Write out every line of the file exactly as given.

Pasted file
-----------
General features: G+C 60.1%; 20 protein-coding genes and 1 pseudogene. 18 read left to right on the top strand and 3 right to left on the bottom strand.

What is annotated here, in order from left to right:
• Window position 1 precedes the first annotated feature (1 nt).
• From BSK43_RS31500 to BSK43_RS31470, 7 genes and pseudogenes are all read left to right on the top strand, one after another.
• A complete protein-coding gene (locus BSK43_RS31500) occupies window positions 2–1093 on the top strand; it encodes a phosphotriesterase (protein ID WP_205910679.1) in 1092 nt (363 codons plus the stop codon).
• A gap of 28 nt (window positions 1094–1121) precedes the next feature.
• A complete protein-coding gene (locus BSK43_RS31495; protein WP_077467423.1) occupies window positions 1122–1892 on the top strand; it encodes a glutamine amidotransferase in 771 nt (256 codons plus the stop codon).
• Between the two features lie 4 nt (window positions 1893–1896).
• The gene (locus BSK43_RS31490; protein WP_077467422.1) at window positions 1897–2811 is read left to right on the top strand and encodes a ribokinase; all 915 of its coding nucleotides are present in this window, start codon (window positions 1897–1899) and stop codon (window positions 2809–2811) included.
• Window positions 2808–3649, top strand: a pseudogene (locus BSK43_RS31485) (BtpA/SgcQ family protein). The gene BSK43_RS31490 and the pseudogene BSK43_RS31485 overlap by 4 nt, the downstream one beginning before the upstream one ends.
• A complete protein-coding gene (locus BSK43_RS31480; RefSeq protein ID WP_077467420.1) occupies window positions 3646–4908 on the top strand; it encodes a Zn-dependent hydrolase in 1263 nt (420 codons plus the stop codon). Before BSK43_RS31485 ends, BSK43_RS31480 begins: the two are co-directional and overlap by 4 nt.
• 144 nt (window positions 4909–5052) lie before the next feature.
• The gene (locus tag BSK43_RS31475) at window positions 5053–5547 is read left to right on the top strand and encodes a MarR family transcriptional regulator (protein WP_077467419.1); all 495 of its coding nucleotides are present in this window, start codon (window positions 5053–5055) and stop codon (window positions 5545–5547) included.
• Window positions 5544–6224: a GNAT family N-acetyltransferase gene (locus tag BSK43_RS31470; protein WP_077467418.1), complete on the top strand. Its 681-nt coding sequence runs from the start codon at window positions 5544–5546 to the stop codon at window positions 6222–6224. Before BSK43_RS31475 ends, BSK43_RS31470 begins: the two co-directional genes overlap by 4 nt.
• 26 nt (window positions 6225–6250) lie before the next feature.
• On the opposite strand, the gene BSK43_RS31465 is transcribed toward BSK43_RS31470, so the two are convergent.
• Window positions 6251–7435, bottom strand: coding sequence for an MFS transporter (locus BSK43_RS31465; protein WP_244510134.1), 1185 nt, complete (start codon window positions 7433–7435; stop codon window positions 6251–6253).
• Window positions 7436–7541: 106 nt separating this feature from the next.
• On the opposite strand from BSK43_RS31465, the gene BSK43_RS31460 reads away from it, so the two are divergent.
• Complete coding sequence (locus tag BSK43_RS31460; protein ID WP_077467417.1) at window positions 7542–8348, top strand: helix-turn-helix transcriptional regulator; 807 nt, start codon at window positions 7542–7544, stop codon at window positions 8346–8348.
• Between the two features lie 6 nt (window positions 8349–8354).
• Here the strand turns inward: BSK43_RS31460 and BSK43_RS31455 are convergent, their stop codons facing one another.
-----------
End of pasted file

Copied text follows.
General features: G+C 60.1%; 20 protein-coding genes and 1 pseudogene. 18 read left to right on the top strand and 3 right to left on the bottom strand.

What is annotated here, in order from left to right:
• Window position 1 precedes the first annotated feature (1 nt).
• From BSK43_RS31500 to BSK43_RS31470, 7 genes and pseudogenes are all read left to right on the top strand, one after another.
• A complete protein-coding gene (locus BSK43_RS31500) occupies window positions 2–1093 on the top strand; it encodes a phosphotriesterase (protein ID WP_205910679.1) in 1092 nt (363 codons plus the stop codon).
• A gap of 28 nt (window positions 1094–1121) precedes the next feature.
• A complete protein-coding gene (locus BSK43_RS31495; protein WP_077467423.1) occupies window positions 1122–1892 on the top strand; it encodes a glutamine amidotransferase in 771 nt (256 codons plus the stop codon).
• Between the two features lie 4 nt (window positions 1893–1896).
• The gene (locus BSK43_RS31490; protein WP_077467422.1) at window positions 1897–2811 is read left to right on the top strand and encodes a ribokinase; all 915 of its coding nucleotides are present in this window, start codon (window positions 1897–1899) and stop codon (window positions 2809–2811) included.
• Window positions 2808–3649, top strand: a pseudogene (locus BSK43_RS31485) (BtpA/SgcQ family protein). The gene BSK43_RS31490 and the pseudogene BSK43_RS31485 overlap by 4 nt, the downstream one beginning before the upstream one ends.
• A complete protein-coding gene (locus BSK43_RS31480; RefSeq protein ID WP_077467420.1) occupies window positions 3646–4908 on the top strand; it encodes a Zn-dependent hydrolase in 1263 nt (420 codons plus the stop codon). Before BSK43_RS31485 ends, BSK43_RS31480 begins: the two are co-directional and overlap by 4 nt.
• 144 nt (window positions 4909–5052) lie before the next feature.
• The gene (locus tag BSK43_RS31475) at window positions 5053–5547 is read left to right on the top strand and encodes a MarR family transcriptional regulator (protein WP_077467419.1); all 495 of its coding nucleotides are present in this window, start codon (window positions 5053–5055) and stop codon (window positions 5545–5547) included.
• Window positions 5544–6224: a GNAT family N-acetyltransferase gene (locus tag BSK43_RS31470; protein WP_077467418.1), complete on the top strand. Its 681-nt coding sequence runs from the start codon at window positions 5544–5546 to the stop codon at window positions 6222–6224. Before BSK43_RS31475 ends, BSK43_RS31470 begins: the two co-directional genes overlap by 4 nt.
• 26 nt (window positions 6225–6250) lie before the next feature.
• On the opposite strand, the gene BSK43_RS31465 is transcribed toward BSK43_RS31470, so the two are convergent.
• Window positions 6251–7435, bottom strand: coding sequence for an MFS transporter (locus BSK43_RS31465; protein WP_244510134.1), 1185 nt, complete (start codon window positions 7433–7435; stop codon window positions 6251–6253).
• Window positions 7436–7541: 106 nt separating this feature from the next.
• On the opposite strand from BSK43_RS31465, the gene BSK43_RS31460 reads away from it, so the two are divergent.
• Complete coding sequence (locus tag BSK43_RS31460; protein ID WP_077467417.1) at window positions 7542–8348, top strand: helix-turn-helix transcriptional regulator; 807 nt, start codon at window positions 7542–7544, stop codon at window positions 8346–8348.
• Between the two features lie 6 nt (window positions 8349–8354).
• Here the strand turns inward: BSK43_RS31460 and BSK43_RS31455 are convergent, their stop codons facing one another.